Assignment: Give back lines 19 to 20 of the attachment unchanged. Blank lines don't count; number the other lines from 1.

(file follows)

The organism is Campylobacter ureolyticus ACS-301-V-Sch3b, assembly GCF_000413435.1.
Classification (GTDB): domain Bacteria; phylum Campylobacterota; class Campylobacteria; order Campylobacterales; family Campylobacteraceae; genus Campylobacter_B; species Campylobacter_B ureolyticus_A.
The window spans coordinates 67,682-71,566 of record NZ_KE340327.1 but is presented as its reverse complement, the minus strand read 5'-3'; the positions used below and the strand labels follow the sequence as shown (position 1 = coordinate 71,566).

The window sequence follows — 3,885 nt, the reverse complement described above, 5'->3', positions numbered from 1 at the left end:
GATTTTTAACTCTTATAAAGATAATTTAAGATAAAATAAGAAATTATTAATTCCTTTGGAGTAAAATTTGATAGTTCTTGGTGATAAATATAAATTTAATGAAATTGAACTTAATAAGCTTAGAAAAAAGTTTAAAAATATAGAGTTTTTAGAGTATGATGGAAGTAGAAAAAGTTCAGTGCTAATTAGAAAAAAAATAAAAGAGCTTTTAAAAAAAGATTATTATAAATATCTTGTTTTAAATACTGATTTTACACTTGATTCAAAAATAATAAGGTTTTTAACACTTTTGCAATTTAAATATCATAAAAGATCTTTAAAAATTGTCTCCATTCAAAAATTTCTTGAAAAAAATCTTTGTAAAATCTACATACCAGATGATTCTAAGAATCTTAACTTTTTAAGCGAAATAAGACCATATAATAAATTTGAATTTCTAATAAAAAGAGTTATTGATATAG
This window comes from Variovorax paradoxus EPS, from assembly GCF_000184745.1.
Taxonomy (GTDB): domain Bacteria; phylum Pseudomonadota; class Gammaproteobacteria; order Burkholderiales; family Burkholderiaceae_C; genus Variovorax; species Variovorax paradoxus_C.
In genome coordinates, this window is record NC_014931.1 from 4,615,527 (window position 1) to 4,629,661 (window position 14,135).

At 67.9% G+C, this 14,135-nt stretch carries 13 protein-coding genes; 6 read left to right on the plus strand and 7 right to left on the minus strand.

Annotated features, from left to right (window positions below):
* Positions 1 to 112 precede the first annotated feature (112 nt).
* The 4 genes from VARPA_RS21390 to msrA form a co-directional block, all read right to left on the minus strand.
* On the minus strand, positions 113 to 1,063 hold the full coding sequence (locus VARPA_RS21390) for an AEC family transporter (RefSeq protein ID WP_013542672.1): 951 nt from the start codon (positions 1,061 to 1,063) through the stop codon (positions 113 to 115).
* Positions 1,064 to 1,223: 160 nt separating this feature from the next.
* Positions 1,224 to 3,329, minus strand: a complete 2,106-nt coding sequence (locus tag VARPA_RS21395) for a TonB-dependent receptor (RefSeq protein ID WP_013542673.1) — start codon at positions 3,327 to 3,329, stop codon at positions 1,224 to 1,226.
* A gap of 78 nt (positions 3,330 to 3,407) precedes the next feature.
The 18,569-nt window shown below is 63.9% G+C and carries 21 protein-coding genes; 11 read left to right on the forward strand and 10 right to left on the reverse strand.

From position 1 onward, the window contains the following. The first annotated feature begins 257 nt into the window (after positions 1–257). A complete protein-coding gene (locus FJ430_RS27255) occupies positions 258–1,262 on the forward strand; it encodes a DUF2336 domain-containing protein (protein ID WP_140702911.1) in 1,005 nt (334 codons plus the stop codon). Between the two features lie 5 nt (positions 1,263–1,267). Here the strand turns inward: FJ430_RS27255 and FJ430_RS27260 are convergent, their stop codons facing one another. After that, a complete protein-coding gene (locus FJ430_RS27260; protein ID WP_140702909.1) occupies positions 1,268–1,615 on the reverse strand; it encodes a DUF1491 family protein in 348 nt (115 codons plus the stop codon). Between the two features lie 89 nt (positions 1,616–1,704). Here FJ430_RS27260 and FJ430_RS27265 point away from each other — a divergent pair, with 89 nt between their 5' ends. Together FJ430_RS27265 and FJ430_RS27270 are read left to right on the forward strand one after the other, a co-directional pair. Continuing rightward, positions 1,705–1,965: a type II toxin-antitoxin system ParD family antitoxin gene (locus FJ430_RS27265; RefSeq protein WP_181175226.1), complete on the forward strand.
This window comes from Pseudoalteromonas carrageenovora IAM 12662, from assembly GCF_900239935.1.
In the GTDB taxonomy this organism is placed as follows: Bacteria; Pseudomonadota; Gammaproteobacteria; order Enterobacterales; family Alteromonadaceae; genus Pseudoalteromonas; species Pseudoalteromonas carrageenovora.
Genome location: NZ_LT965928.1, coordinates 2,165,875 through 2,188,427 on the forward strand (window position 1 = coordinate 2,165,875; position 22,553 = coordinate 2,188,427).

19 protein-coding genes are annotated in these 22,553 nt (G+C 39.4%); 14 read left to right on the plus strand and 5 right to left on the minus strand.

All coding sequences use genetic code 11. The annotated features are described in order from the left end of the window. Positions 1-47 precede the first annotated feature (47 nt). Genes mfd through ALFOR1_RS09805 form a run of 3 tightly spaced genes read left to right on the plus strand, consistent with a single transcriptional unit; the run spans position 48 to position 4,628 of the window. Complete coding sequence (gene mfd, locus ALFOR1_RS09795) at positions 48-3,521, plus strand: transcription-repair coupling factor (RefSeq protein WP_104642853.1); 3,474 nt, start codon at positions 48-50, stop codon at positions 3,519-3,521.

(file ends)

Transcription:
This window comes from Pseudoalteromonas carrageenovora IAM 12662, from assembly GCF_900239935.1.
In the GTDB taxonomy this organism is placed as follows: Bacteria; Pseudomonadota; Gammaproteobacteria; order Enterobacterales; family Alteromonadaceae; genus Pseudoalteromonas; species Pseudoalteromonas carrageenovora.